Associated malformations: Fallot-type pulmonary stenosis, fibromuscular subaortic stenosis, coarctation of the aorta; AV valve stenosis; anomalies of the spleen (Ivemark syndrome). Hydrops develops only in association with fetal cardiac arrhythmia.

Associated syndromes: Down syndrome, Ivemark syndrome.

Ultrasound findings: A combined atrial and ventricular septal defect in the mid-region of the AV valve (inlet VSD). The anterior and posterior AV valves are fused together, or lie much closer together than is normally expected. Using color flow Doppler imaging, AV valvular incompetence can often be detected. Disturbances in stimulus conduction may lead to cardiac arrhythmia (AV block, extrasystoles).


Fig. 5.1 Complete atrioventricular septal defect. Apical view of the four chambers, at 21 + 6 weeks. The ventricular septum ends below the level of the valve, primarysep tum is missing, tricuspid and mitral valves are not separated: a complete atrioventricular septal defect.


Fig. 5.2 Complete atrioventricular septal defect. Same case, diastolic phase, using color flow mapping. Blood is streaming through a common valve into both chambers.


Fig. 5.3 Complete atrioventricular septal defect. Same case, systolic phase. Incompetence of the communicating atrioventricular valve, with regurgitation.


Fig. 5.4 Complete atrioventricular septal defect. Same case. Slight tilting of the scanner produces almost a normal appearance.


Fig. 5.5 Atrioventricular septal defect, 14 + 5 weeks. Apical view of the four chambers using color flow mapping.

Clinical management: Further fetal ultrasound screening. Karyotyping. Ultrasound monitoring at regular intervals for early detection of cardiac failure or fetal hydrops. Vaginal delivery is possible.

Procedure after birth: Immediate postnatal complications are not to be expected in the absence of stenosis of great vessels. However, all children require surgical correction, which is usually carried out during the first year of life. Initial symptoms develop at the age of 4–6 weeks after birth (tachypnea, tachycardia).

Prognosis: In most cases, it is possible to correct the defect surgically. The perioperative mortality is 5%. The prognosis becomes unfavorable if obstruction of the pulmonary artery is also present.


Fig. 5.6 Atrioventricular septal defect. Cross-section of fetal thorax, at 11 + 1 weeks. Apical fourchamber view with AV septal defect in a case of Down syndrome.


Fig. 5.7 Atrioventricular septal defect. Same case. Demonstration of blood flow over the AV valve using color flow mapping.


Fig. 5.8 For comparison, the flow pattern in a normal fetus at 12 weeks.


Fig. 5.9 Atrioventricular septal defect. Demonstration of blood flow over the defective AV valve using color flow mapping as well as pulsed Doppler sonography.


Achiron R, Rotstein Z, Lipitz S, Mashiach S, Hegesh J. First-trimester diagnosis of fetal congenital heart disease by transvaginal ultrasonography. Obstet Gynecol 1994; 84: 69–72.

Allan LD, Anderson RH, Cook AC. Atresia or absence of the left-sided atrioventricular connection in the fetus: echocardiographic diagnosis and outcome. Ultrasound Obstet Gynecol 1996; 8: 295–302.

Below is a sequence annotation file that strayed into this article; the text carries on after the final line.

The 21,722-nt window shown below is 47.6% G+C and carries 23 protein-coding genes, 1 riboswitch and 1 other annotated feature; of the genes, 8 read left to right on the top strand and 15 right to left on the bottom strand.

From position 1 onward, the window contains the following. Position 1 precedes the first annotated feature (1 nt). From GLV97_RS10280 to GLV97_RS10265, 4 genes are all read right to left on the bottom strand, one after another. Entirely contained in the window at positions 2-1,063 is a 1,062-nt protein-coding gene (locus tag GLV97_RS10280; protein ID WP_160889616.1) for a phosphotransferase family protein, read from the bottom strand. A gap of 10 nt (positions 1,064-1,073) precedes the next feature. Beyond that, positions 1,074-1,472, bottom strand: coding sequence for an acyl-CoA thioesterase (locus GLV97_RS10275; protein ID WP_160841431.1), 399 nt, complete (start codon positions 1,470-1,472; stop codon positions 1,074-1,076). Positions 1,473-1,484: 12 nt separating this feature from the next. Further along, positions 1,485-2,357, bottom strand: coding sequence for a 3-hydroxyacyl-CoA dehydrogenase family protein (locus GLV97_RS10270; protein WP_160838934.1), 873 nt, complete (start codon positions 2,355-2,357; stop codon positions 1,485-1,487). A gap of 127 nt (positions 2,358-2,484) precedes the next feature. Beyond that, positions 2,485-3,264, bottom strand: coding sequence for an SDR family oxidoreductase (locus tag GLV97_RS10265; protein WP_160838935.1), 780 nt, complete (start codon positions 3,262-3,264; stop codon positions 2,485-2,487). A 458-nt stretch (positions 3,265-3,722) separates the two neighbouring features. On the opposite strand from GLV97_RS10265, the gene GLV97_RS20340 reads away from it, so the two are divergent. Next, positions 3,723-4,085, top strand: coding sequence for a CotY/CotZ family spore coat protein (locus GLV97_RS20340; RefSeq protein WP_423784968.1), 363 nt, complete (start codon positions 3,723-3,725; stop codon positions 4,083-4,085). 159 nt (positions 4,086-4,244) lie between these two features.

Areias JC, Matias A, Montenegro N, Brandao O. Early antenatal diagnosis of cardiac defects using transvaginal Doppler ultrasound: new perspectives? Diagn Ther 1998; 13: 111–14.

Benacerraf BR, Gelman R, Frigoletto FDJ. Sonographic identification of second-trimester fetuses with Down’s syndrome. N Engl J Med 1987; 1371–6.

Feldt RH, Porter CJ, Edwards WD, Puga FJ, Seward JB. Atrioventricular septal defects. In: In: Emmanouilides GC, Allen HD, Riemenschneider TA, Gutgesell HP editors. Moss and Adams heart disease in infants, children, and adolescents, including the fetus and young adult. Baltimore: Williams & Wilkins 1995: 704–24.

Murphy DJ Jr. Atrioventricular canal defects. Curr Treat Options Cardiovasc Med 1999; 1: 323–34.

Paladini D, Calabrb R, Palmieri S, Dandrea T. Prenatal diagnosis of congenital heart disease and fetal karyotyping. Obstet Gynecol 1993; 81: 679–82.

Park JK, Taylor DK, Skeels M, Towner DR. Dilated coronary sinus in the fetus: misinterpretation as an atrioventricular canal defect. Ultrasound Obstet Gynecol 1997; 10: 126–9.

Stoll C, Dott B, Alembik Y, Roth MP. Evaluation of routine prenatal ultrasound examination in detecting fetal chromosomal abnormalities in a lowrisk population. Hum Genet 1993; 91: 37–41.

Tennstedt C, Chaoui R, Korner H, Dietel M. Spectrum of congenital heart defects and extracardiac malformations associated with chromosomal abnormalities: results of a seven year necropsy study. Heart 1999; 82: 34–9.


Definition: Heart frequency below 100 beats per minute.

Incidence: One in 20 000 births.

Clinical history/genetics: 50% of cases are due to a complete AV block resulting from an autoimmune disease. The rate of recurrence is 8% if one child is affected.

Teratogens: Not known.

Embryology: Autoantibodies can disturb the cardiac stimulus conduction system. If structural malformation is the cause, then the atrioventricular septum is mostly involved.